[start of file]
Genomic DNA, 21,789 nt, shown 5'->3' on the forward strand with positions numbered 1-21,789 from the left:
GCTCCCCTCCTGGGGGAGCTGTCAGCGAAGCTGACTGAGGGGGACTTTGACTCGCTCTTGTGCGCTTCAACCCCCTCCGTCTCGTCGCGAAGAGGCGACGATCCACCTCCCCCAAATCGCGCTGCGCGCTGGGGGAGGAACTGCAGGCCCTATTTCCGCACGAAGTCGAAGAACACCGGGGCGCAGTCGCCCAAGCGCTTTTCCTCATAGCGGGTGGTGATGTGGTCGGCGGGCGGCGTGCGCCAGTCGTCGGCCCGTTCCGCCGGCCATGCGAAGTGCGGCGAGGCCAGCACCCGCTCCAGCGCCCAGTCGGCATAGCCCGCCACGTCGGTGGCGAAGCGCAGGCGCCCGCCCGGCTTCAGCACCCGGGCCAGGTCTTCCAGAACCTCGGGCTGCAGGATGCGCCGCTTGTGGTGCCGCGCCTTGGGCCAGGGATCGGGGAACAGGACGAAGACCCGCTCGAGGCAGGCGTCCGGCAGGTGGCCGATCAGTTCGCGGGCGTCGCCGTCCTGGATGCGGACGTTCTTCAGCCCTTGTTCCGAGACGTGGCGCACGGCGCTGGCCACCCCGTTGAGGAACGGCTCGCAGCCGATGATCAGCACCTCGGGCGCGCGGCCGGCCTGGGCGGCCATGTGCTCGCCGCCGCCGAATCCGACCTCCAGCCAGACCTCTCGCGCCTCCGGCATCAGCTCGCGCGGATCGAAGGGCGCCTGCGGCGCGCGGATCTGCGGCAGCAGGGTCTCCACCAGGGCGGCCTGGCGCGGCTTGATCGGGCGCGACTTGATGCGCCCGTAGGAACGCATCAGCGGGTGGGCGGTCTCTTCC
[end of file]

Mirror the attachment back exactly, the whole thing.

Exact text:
Genomic DNA, 21,789 nt, shown 5'->3' on the forward strand with positions numbered 1-21,789 from the left:
GCTCCCCTCCTGGGGGAGCTGTCAGCGAAGCTGACTGAGGGGGACTTTGACTCGCTCTTGTGCGCTTCAACCCCCTCCGTCTCGTCGCGAAGAGGCGACGATCCACCTCCCCCAAATCGCGCTGCGCGCTGGGGGAGGAACTGCAGGCCCTATTTCCGCACGAAGTCGAAGAACACCGGGGCGCAGTCGCCCAAGCGCTTTTCCTCATAGCGGGTGGTGATGTGGTCGGCGGGCGGCGTGCGCCAGTCGTCGGCCCGTTCCGCCGGCCATGCGAAGTGCGGCGAGGCCAGCACCCGCTCCAGCGCCCAGTCGGCATAGCCCGCCACGTCGGTGGCGAAGCGCAGGCGCCCGCCCGGCTTCAGCACCCGGGCCAGGTCTTCCAGAACCTCGGGCTGCAGGATGCGCCGCTTGTGGTGCCGCGCCTTGGGCCAGGGATCGGGGAACAGGACGAAGACCCGCTCGAGGCAGGCGTCCGGCAGGTGGCCGATCAGTTCGCGGGCGTCGCCGTCCTGGATGCGGACGTTCTTCAGCCCTTGTTCCGAGACGTGGCGCACGGCGCTGGCCACCCCGTTGAGGAACGGCTCGCAGCCGATGATCAGCACCTCGGGCGCGCGGCCGGCCTGGGCGGCCATGTGCTCGCCGCCGCCGAATCCGACCTCCAGCCAGACCTCTCGCGCCTCCGGCATCAGCTCGCGCGGATCGAAGGGCGCCTGCGGCGCGCGGATCTGCGGCAGCAGGGTCTCCACCAGGGCGGCCTGGCGCGGCTTGATCGGGCGCGACTTGATGCGCCCGTAGGAACGCATCAGCGGGTGGGCGGTCTCTTCC